Shir Nosatzki is a journalist turned activist, when in 2011 she was one of the leaders of the (then) largest protest in Israel, demanding social justice. Throughout the years, she continued her work, and in 2017 she founded Have You Seen the Horizon Lately?, which works to promote Jewish-Arab partnership, and strengthen the political legitimacy of the Arab community as an equal partner in the decision-making processes in Israel. During the largest protests in Israeli history, against the government’s attempted judicial overhaul, Nosatzki took on a major role in the protest leadership, incorporating Arab voices, as well as issues relevant to the Israeli Arab community, into the demonstrations and corresponding public discourse. Nosatzki won the Dror Prize for Social Change, was elected by The Marker newspaper as one of the most influential people on social media in Israel, and by Maariv newspaper as an emerging young leader, and is today the recipient of the NIF’s 2023 Guardian of Democracy prize.

Reva Price Reva is a public policy strategist, advisor, and mentor with four decades of experience working with policymakers and advocates and currently serves as a Senior Advisor for The Raben Group – a progressive policy consulting firm. From 2005 through January 2023, Reva served as director of outreach and senior advisor for Speaker of the House Nancy Pelosi (D-Calif.), playing a pivotal role in promoting the speaker’s agenda across the spectrum of domestic and foreign policy issues.

Dr. Lina Qassem-Hassan is the Chairperson of PHRI’s Board of Directors. She is a family medicine specialist with Clalit Health Services in the Haifa and Western Galilee District, specializing in end-of-life care. In addition to regularly volunteering with PHRI’s West Bank mobile clinic and medical delegations to Gaza, Lina volunteers with the organization’s Prisoners and Detainees department, accompanying Palestinian hunger strikers. Recently, Lina volunteered with PHRI’s emergency make-shift clinic for survivors of the October 7th massacre and has spoken out about her belief that all victims of this war deserve medical treatment.

Kevin Rachlin is the inaugural Washington Director for the Nexus Leadership Project, working on the intersection of antisemitism and Israel policy. Kevin also serves as a Senior Fellow for Israel and Palestine Policy at the Alliance for Peacebuilding. Previously, Kevin served as the Vice President of Public Affairs for J Street, leading the organization’s political and government affairs work in Washington. He also served as US Director for the Alliance for Middle East Peace, leading a coalition of advocacy organizations that passed the single-largest investment in peacebuilding in the region, the Nita M. Lowey Middle East Partnership for Peace Act. He also worked for InterAction as their Director of Public Policy and Government Affairs and as Director of Government Affairs for the Basic Education Coalition, where he spearheaded the passage of the READ Act.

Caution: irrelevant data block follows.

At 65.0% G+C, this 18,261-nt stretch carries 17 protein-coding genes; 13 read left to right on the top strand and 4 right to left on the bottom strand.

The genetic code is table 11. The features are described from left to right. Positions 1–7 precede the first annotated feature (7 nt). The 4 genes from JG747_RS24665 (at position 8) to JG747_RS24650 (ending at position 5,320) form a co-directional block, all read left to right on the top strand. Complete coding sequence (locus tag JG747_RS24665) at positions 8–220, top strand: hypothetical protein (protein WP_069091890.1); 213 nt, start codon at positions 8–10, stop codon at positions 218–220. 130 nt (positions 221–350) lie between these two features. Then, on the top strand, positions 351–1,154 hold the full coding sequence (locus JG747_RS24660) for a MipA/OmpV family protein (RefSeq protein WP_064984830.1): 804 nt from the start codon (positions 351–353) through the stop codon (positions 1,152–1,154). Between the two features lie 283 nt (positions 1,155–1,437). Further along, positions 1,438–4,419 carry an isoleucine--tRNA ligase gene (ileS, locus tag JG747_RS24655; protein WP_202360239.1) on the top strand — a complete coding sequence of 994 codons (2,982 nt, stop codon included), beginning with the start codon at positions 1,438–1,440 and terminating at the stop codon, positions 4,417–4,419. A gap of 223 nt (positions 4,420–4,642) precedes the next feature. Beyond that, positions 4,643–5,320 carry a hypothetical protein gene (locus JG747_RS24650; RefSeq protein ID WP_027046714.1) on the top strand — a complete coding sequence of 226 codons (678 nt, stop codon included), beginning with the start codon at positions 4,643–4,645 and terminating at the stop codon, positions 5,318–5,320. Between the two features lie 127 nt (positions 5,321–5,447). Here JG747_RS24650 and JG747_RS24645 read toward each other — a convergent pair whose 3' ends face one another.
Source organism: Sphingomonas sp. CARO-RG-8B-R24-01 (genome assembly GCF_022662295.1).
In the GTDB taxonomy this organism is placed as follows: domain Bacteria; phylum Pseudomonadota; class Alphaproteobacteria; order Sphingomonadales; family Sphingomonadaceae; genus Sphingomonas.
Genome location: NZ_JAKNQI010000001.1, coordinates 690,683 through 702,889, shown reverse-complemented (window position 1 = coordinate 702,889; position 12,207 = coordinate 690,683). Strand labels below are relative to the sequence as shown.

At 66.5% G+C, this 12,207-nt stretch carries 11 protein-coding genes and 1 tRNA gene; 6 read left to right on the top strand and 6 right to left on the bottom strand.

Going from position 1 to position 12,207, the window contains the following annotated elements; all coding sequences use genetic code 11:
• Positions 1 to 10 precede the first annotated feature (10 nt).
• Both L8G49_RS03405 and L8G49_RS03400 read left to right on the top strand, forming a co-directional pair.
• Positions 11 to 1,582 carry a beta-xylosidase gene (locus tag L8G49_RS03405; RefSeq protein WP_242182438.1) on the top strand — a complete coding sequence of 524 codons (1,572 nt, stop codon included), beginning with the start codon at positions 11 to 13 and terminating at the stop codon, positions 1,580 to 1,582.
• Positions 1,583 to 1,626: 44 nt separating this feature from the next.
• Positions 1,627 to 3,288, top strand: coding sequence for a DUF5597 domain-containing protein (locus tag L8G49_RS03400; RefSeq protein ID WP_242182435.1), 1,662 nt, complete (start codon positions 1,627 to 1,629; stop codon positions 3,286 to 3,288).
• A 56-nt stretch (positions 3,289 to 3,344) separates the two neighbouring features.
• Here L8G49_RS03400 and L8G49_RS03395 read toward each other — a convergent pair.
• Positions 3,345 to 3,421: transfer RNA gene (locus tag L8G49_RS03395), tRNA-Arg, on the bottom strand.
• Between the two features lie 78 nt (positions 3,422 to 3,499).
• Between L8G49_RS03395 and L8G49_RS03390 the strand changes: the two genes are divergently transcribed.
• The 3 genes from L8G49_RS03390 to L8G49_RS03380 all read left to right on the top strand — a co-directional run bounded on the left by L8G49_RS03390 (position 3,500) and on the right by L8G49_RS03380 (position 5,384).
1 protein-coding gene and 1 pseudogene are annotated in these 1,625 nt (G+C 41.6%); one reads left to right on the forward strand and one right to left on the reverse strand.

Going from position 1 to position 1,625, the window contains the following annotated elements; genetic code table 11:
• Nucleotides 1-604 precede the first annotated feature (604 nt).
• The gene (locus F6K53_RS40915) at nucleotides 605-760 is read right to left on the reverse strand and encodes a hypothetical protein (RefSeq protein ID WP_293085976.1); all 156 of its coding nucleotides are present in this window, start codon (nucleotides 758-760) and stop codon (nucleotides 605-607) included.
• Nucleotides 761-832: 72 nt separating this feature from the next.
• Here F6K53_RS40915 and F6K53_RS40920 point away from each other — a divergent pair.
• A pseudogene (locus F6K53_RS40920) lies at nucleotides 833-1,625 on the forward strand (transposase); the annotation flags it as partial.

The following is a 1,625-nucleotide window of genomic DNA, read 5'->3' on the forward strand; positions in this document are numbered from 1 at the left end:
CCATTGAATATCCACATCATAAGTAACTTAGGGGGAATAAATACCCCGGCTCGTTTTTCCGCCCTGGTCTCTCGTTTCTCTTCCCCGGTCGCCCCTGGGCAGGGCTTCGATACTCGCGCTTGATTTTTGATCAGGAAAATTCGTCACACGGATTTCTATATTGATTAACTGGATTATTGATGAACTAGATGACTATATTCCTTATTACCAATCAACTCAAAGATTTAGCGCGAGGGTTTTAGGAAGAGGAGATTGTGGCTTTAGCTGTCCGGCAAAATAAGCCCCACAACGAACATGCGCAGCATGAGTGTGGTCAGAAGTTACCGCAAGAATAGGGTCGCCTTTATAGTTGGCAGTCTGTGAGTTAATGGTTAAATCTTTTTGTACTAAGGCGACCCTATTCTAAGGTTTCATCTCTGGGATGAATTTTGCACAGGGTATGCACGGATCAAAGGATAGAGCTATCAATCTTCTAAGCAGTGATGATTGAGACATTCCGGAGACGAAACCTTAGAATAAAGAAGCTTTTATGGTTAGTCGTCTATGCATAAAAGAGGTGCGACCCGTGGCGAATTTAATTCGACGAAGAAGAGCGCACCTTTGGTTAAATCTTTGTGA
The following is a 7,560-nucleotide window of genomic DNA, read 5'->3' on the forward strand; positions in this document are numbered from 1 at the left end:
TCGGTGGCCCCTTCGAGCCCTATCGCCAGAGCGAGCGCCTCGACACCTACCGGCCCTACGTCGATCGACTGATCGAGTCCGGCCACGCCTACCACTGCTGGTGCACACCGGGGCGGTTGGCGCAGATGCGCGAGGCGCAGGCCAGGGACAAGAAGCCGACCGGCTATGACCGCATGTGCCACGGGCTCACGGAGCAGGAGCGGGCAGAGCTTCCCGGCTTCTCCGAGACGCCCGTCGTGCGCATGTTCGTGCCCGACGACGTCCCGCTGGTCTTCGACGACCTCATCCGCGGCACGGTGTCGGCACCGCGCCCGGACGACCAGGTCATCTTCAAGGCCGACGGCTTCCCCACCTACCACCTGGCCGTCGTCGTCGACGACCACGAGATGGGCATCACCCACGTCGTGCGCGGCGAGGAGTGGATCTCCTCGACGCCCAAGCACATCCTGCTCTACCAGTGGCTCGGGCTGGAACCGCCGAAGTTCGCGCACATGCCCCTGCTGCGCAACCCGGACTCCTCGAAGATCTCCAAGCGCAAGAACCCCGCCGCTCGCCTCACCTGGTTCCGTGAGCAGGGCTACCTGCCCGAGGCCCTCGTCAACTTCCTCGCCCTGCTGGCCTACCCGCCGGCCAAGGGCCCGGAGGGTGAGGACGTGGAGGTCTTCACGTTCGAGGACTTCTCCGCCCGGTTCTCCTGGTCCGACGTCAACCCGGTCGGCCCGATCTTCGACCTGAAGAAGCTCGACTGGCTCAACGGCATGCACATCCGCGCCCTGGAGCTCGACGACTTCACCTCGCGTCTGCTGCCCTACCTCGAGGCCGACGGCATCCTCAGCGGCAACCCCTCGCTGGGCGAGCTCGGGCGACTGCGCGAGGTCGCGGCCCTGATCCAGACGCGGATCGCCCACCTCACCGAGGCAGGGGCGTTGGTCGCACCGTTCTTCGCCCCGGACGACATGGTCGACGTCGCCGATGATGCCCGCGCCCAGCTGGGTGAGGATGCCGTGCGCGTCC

Representative Jamie Raskin proudly represents Maryland’s 8th Congressional District in the U.S. House of Representatives. Rep. Raskin was chosen by the Democratic Caucus to be the Ranking Member of the House Committee on Oversight and Accountability in the 118th Congress. Previously Rep. Raskin served three terms on the House Judiciary Committee and the Committee on House Administration. He served two terms on the Rules Committee and the Coronavirus Select Subcommittee. During the 117th Congress, he served as Chair of the Oversight Subcommittee on Civil Rights and Civil Liberties and Chair of the Rules Subcommittee on Expedited Procedure. Rep. Raskin was the lead impeachment manager in the second impeachment trial of former president Donald Trump and served on the Select Committee to Investigate the January 6th Attack on the United States Capitol. Prior to his time in Congress, Raskin was a three-term State Senator in Maryland, where he also served as the Senate Majority Whip. He earned a reputation for building coalitions in Annapolis to deliver a series of landmark legislative accomplishments, including marriage equality, abolition of the death penalty, passage of the first Benefit Corporation law in America and the National Popular Vote Interstate Compact. He was also a professor of constitutional law at American University’s Washington College of Law for more than 25 years.

Ayelet Razin Bet Or is an Israeli lawyer and the former CEO of Israel’s Authority for the Advancement of the Status of Women. Ayelet served as the legal advisor and head of policy and public relations for the Association of the rape crisis centers of Israel for five years. Ayelet has over two decades of experience in the field of law, legislation and public action for women’s rights and the protection of victims of sexual abuse. Most recently, she led a women’s leadership delegation to New York City and initiated the advocacy events at the United Nations on the war crimes committed by Hamas against women and children on October 7th.

Rachel Rothenberg is a senior at American University majoring in International Relations and minoring in Spanish. She has been involved with J Street since her freshman year, serving as chapter and regional co-chair.

Amy Rutkin is the former Staff Director to the House Judiciary Committee and Chief of Staff to Congressman Jerrold Nadler. She is a veteran government and political leader with 25+ years of Capitol Hill and New York experience — whose expertise includes senior public sector and political management, policy development, legislative strategy, government relations, strategic communications, crisis management and political power-building. Her work has placed her at the center of some of the nation’s most consequential recent events and positioned her as a trusted advisor to Democratic Leadership and the White House.